Westminster Abbey is another one of those places in London that is steeped in more than a thousand years of history. I read that it was Benedictine monks who first came to this site in the middle of the tenth century, establishing a tradition of daily worship which continues to this day. Even today there are still monks around walking through the Abbey and holding daily services.
The Abbey has been the coronation church since 1066 and is also the final resting place of seventeen monarchs. The Abbey survived for two centuries until the middle of the 13th century when King Henry III decided to rebuild it in the Gothic architecture style. Under the decree of the King of England, Westminster Abbey was designed to be not only a great monastery and place of worship, but also a place for the coronation and burial of monarchs. Every monarch since William the Conqueror has been crowned in the Abbey, with the exception of Edward V and Edward VIII who were never crowned. It has even been the setting for sixteen royal weddings. It must be a weird feeling knowing that you start and end your reign over a Kingdom in the same building.
The Abbey is filled with past Kings, Queens, statesmen and soldiers; poets, priests, heroes and villains all buried or entombed in one place. I read somewhere that this Abbey is the Biggest “tomb” in London.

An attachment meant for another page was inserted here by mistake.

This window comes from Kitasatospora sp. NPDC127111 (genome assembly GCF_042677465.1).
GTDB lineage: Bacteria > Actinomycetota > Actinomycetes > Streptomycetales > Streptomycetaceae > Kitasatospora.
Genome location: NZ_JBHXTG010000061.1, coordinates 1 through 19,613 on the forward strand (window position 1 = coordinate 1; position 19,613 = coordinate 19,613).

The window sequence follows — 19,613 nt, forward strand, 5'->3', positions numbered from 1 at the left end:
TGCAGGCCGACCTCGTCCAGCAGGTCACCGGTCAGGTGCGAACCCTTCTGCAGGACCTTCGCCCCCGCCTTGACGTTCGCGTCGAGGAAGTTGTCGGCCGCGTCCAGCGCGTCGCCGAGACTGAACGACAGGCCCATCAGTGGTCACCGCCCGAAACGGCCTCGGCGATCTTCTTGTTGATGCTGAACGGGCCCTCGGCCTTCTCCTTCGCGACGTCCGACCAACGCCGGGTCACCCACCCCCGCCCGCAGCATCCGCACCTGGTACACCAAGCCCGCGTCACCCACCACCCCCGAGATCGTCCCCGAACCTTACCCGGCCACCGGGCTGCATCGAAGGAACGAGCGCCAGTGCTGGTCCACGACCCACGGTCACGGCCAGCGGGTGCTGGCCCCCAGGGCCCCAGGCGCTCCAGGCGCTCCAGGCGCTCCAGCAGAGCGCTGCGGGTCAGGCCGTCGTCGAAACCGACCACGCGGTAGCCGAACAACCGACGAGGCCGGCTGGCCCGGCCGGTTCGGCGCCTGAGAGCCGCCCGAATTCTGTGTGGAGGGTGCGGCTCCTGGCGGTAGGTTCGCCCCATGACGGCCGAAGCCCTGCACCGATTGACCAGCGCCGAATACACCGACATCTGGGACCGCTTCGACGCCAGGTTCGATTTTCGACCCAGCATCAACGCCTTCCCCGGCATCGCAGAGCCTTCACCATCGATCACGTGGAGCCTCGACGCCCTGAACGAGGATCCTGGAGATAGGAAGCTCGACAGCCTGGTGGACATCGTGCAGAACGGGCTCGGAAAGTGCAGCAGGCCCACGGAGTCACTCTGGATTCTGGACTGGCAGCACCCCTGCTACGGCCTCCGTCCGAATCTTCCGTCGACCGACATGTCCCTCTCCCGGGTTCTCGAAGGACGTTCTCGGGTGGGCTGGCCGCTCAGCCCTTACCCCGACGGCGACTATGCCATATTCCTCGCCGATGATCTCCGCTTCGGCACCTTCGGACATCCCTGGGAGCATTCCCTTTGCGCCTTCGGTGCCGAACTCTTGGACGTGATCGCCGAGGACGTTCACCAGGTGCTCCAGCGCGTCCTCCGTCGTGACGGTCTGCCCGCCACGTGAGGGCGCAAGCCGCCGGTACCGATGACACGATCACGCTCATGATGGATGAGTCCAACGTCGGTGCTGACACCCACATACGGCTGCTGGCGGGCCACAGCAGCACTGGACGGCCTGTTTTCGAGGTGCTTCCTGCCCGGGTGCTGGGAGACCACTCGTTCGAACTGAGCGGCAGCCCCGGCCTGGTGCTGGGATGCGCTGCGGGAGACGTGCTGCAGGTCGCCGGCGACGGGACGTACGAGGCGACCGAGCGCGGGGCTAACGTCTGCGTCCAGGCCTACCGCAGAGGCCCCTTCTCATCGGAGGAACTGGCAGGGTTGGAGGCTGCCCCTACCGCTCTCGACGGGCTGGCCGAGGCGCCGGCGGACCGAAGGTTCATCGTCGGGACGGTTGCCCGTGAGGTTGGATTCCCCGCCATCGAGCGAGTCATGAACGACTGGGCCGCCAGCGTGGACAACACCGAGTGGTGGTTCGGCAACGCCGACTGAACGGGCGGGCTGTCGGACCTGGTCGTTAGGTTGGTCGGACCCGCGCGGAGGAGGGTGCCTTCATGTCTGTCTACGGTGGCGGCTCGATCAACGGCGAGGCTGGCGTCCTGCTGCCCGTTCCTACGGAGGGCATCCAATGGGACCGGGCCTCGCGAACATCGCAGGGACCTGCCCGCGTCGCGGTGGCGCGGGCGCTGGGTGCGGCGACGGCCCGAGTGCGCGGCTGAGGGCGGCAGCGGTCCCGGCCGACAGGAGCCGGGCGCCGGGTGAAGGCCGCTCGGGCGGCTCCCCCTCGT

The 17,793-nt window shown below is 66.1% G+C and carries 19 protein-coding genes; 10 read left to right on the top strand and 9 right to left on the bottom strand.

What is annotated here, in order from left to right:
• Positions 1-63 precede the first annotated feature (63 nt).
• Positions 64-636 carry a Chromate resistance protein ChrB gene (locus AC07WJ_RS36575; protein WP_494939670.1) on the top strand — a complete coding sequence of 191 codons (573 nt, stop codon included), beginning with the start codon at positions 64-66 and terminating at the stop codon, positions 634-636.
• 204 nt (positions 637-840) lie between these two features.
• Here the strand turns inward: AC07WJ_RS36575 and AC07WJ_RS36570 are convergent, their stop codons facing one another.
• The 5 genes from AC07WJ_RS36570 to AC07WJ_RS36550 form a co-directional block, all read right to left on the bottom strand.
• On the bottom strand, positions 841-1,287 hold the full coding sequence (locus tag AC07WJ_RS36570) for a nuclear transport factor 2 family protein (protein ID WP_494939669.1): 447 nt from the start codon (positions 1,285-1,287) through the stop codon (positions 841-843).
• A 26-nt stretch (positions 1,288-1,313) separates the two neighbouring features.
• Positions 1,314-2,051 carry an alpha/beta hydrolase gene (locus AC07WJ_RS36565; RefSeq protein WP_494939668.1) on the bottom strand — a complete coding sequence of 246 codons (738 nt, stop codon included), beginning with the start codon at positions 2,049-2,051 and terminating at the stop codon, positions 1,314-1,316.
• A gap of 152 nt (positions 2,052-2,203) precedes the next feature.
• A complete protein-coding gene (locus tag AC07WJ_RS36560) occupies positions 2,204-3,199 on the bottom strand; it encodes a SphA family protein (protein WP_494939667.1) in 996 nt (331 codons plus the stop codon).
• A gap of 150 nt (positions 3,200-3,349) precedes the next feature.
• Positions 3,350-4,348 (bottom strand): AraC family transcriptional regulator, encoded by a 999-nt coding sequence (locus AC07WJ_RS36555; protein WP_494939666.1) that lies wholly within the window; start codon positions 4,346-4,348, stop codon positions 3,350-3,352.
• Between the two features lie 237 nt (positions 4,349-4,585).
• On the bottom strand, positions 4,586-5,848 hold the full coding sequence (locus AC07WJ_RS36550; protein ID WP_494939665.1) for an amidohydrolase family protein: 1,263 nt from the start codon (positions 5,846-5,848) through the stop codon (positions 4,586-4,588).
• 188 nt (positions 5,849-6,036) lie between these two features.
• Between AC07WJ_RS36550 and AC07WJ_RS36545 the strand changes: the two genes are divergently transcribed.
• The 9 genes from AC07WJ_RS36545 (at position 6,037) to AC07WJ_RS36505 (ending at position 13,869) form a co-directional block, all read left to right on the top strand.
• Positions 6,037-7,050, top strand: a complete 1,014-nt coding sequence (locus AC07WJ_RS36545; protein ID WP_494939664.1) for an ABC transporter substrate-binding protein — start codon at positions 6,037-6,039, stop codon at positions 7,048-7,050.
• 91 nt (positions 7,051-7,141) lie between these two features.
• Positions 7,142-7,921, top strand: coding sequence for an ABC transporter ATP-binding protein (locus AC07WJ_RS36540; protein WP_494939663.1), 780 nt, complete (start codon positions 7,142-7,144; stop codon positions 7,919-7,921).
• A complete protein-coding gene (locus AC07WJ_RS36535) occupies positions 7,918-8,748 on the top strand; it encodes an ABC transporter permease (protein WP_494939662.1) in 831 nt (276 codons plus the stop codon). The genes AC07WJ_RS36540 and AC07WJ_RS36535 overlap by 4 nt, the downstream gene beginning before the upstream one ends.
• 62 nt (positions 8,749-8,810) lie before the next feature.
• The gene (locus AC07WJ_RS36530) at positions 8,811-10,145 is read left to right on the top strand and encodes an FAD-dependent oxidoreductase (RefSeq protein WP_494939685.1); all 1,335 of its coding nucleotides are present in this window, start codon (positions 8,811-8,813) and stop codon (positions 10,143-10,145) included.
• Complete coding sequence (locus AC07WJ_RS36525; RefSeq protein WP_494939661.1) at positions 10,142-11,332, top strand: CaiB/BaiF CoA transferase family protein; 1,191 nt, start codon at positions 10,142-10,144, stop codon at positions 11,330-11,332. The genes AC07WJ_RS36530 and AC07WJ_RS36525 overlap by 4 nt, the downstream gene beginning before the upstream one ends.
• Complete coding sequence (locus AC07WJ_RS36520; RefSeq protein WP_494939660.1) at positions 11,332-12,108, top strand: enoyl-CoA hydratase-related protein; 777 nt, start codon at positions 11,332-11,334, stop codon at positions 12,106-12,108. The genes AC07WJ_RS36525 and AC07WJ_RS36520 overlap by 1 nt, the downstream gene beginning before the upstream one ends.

I joined the crowd waiting to enter the 700 year old Abbey last April and wished that I had a whole day to spend inside, there was so much to see and learn.
Once inside we got ourselves audio guides that I think is a must otherwise we would have missed out on so much detail and would have had to read up on all the different statues and monuments that fill this amazing church.
Walking through the Abbey felt like I was walking through a treasure house of paintings, stained glass, mosaic and tombs. Around the main shrine of the Abbey are buried a cluster of medieval kings and their consorts including Henry III, Edward I and Eleanor of Castile, Edward III and Philippa of Hainault. The Abbey contains over 600 monuments and wall tablets and over three thousand people are buried here.
Unfortunately photography is not permitted within the Abbey Church, only in the cloisters.
In the floor, just inside the great west door, in the centre of the nave, is the tomb of The Unknown Warrior, an unidentified British soldier killed on a European battlefield during the First World War. He was buried in the abbey on 11 November 1920. There are many graves on the floors of the abbey, but this is the only grave upon which it is forbidden to step. It felt weird knowing that while you are walking through this beautiful building you are actually walking on top of graves and the remains of famous people. Gives new meaning to the saying “someone just walked across my grave” when you get cold shivers.